Family bias and what to do about it when homeschooling

by Lilia Efimova on 30 March 2015

One of the things you see when you meet in a group of homeschooling families regularly is what I call “family bias”. While all of us aim at well rounded education for our kids, when you dig deeper it’s sometimes visible how parents’ interests and preferences shape learning environment for their kids. There is often a theme or a looking angle that flavors different learning activities. In one family there is more focus on art and music, in another – on sport and all sorts of outdoor activities… In our own family science and technology seems to be the theme that permeates a lot of what we do (which is not that surprising given two parents with a PhD :)

So, what can be done about it?

The first thing is awareness: recognising your own family bias helps to counterbalance it and to do something for the areas that don’t get in-depth coverage in a default mode of homeschooling. To find out your family preferences it is useful to document how learning is facilitated on a daily basis and what choices are made first or what is left lingering. It might also help to look at existing curricula or to compare your own experiences with other homeschooling families.

Once you have an idea what needs to be added, there are several routes to go:

Spend more time with other (homeschooling) families and ask each one to organise or guide activities that reflect their own preferences and lifestyle. Organising an activity around own interests is fun and allows family doing it to shine as experts and facilitators. It’s also interesting to see when visiting houses of other homeschoolers how “learning design” of the space, choice of materials and activities change what kids are choosing to do and their interactions. However, just spending a lot of time together with other families works well: each time kids and their parents have a chance to observe and experience different ways of doing things together, their own repertoire becomes richer.

They join me for watercolorsFocus on developing your own “blind spots” (if that is what makes you happy :). When you learn new things you diversify activities at the family level, your kids will see your learning and learn next to you. Its funny to see that when I’m busy learning improv and singing with other homeschooling parents, my kids are joining or working on performances of their own. And I immediately have all three of them around at the moment I get out watercolor materials and start practicing.

Outsource. While we spend quite some physically active time exploring nature or working in the garden, organised sports is not something that we particularly enjoy. So most of formal learning activities that our kids do outside of the house are actually sport classes – swimming, judo, yoga or gymnastics. Of course, it doesn’t have to be formal – often there are family members or friends who are happy to guide kids’ learning around their own passions. For example, between our homeschooling friends there is a family with an explicit arrangement on subject-specific responsibilities for several family members next to parents.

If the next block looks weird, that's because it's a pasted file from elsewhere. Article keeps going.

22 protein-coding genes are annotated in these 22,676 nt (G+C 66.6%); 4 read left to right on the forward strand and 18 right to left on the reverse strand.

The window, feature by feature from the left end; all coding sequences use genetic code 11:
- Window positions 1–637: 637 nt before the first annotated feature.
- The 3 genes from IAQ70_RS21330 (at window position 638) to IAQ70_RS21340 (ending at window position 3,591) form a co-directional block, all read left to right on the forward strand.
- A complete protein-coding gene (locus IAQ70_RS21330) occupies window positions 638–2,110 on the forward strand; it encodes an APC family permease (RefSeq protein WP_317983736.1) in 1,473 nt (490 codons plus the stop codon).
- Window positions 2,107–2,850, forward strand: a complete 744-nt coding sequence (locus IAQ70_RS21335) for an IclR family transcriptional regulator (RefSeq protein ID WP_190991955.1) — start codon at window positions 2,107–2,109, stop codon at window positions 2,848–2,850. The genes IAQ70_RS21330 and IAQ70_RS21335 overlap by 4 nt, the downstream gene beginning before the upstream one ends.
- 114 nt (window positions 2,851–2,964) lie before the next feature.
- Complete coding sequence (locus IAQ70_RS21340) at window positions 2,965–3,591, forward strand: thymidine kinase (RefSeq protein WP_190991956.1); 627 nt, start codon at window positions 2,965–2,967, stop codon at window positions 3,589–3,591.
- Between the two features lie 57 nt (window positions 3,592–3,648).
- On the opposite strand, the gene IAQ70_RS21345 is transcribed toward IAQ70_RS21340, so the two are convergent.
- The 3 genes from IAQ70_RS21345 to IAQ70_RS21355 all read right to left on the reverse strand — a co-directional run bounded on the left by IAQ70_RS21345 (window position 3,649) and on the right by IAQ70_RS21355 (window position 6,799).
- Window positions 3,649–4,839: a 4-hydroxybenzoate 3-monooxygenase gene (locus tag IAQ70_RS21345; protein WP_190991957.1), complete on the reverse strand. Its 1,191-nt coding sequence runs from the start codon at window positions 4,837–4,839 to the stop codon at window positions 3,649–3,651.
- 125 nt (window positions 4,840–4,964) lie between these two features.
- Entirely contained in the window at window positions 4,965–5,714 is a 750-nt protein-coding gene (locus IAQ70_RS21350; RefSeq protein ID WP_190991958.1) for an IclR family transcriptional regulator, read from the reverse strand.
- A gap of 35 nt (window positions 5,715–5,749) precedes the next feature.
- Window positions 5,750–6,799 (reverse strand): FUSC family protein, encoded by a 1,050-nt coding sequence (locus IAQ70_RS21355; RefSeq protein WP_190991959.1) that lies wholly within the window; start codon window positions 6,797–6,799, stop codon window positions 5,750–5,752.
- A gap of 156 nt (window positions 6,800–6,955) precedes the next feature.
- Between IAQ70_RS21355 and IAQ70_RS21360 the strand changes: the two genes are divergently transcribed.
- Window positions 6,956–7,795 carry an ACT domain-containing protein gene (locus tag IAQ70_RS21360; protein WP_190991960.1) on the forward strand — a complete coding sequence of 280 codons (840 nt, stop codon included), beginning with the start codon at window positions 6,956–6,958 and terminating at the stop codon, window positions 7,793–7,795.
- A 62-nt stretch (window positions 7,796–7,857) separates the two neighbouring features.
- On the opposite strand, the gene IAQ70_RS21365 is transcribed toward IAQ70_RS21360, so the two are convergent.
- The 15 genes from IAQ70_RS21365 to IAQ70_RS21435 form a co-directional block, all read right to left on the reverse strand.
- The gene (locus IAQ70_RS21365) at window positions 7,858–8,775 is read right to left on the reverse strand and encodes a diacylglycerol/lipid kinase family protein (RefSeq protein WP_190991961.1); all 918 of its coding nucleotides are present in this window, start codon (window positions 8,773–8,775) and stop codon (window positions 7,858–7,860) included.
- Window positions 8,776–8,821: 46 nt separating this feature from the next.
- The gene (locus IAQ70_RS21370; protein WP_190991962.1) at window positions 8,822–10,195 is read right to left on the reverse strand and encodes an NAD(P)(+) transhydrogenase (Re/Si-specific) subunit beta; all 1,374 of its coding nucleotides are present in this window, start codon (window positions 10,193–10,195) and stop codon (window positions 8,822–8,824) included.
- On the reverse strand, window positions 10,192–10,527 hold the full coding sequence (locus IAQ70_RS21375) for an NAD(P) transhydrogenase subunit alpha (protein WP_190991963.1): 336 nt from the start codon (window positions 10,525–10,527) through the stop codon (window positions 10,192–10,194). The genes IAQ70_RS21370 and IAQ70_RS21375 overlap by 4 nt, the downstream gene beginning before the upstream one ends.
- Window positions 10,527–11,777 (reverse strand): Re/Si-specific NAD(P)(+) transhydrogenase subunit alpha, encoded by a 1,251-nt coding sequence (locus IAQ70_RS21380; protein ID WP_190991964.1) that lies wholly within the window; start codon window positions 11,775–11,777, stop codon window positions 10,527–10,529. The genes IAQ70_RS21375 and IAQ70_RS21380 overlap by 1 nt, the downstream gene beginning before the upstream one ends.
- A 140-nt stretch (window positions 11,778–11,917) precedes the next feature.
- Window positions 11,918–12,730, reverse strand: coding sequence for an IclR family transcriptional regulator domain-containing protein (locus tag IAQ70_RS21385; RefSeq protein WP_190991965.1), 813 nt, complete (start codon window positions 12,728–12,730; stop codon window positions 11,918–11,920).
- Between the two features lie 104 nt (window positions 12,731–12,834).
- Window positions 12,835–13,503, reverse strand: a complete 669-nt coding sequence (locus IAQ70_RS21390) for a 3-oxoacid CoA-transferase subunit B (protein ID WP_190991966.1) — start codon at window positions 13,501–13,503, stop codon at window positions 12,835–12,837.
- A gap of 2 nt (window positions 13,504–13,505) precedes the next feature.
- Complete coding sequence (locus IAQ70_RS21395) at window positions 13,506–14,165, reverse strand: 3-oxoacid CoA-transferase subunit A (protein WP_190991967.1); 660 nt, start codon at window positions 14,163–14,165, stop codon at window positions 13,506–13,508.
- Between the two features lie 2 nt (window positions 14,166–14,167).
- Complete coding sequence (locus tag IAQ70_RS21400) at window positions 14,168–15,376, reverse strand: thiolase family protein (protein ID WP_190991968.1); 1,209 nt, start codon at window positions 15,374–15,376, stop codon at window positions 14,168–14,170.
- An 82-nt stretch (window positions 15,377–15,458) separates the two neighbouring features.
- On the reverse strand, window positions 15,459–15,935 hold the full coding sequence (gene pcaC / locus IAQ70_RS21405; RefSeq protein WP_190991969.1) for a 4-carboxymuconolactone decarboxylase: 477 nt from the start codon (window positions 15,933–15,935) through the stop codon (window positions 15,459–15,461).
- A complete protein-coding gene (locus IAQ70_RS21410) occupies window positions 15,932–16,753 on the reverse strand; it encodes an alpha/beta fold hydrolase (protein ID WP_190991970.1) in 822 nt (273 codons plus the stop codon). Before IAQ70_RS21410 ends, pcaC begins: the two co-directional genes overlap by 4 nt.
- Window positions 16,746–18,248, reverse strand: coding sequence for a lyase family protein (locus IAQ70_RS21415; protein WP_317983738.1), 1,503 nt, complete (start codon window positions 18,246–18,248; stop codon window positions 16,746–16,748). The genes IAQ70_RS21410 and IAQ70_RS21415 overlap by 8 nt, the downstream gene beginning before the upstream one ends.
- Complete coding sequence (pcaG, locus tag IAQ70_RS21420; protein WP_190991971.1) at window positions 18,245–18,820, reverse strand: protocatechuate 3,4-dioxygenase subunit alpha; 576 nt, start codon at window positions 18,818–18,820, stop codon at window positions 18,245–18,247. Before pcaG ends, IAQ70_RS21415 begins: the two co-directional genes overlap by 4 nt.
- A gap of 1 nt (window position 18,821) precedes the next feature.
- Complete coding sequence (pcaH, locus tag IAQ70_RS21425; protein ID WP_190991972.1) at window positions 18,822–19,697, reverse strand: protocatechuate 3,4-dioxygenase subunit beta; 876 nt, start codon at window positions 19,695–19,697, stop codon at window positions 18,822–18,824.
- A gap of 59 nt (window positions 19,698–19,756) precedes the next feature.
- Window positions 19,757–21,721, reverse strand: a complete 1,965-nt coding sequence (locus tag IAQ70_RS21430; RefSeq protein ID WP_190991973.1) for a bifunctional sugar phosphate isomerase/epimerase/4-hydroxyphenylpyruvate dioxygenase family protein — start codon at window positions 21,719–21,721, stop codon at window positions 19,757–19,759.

Things you learn while homeschooling

by Lilia Efimova on 14 February 2015

Colorful swirl :)Recognise signal in the noise
Literally. Three kids make a lot of noise – they switch activities and materials, they produce a lot of stuff, they occupy lots of space and they are just noisy even if you don’t count the media and electronics that they use once in a while. And when other homeschooling families come over it’s all multiplied.

Would be nice to ignore this chaos all together, but this is not the job. The job is observe, to recognise learning, to see when there is a moment to bring in materials, to offer help, to reinforce an emerging pattern, or stop something particularly unproductive or dangerous.

So I learn. Learn that the noise is the source of everything, learn not to be overwhelmed by it, learn to recognise those signals in the middle.

There is no escape. There was a time I could switch off email notifications, phone, internet, book a room for a meeting, close the door of my office and focus on the task at hand. Now, while the kids are still relatively small interruptions could come unpredictably practically 24/7.

Instead of waiting for a better moment, I learn to do what I want to do in between. Start a task when it’s relatively quiet, be prepared to drop it when there is a need, say ‘no’ to interruptions when it makes sense, pick it up after a break… And deal all the time with unpredictability – not giving up to it, but learning to ride whatever waves come my way.

Take care of yourself

I had a burn-out once, so I know the symptoms. It’s easy to be overwhelmed by the responsibility, ‘to do’ lists or time slipping between my fingers. I’m learning to recognise when I need a break, how to help myself (with sleep, meditation, physical activity or whatever works in the moment), how to communicate it to others and arrange for help. I learn to recognise my own boundaries and to accept them. And then stretch them a little bit further :)


Of course, there are a lot of other things to learn while homeschooling, like specifics of different methods to facilitate learning reading or math, how to choose and organise learning materials without turning your house into a school or how to communicate with people around about progress of your kids. They come as part of practice, but they are quite specific to education in general or homeschooling in particular. And of course I’m very much into meta-learning and things that are easily transferable to other contexts, so I’ll keep to those three above for a time-being :)


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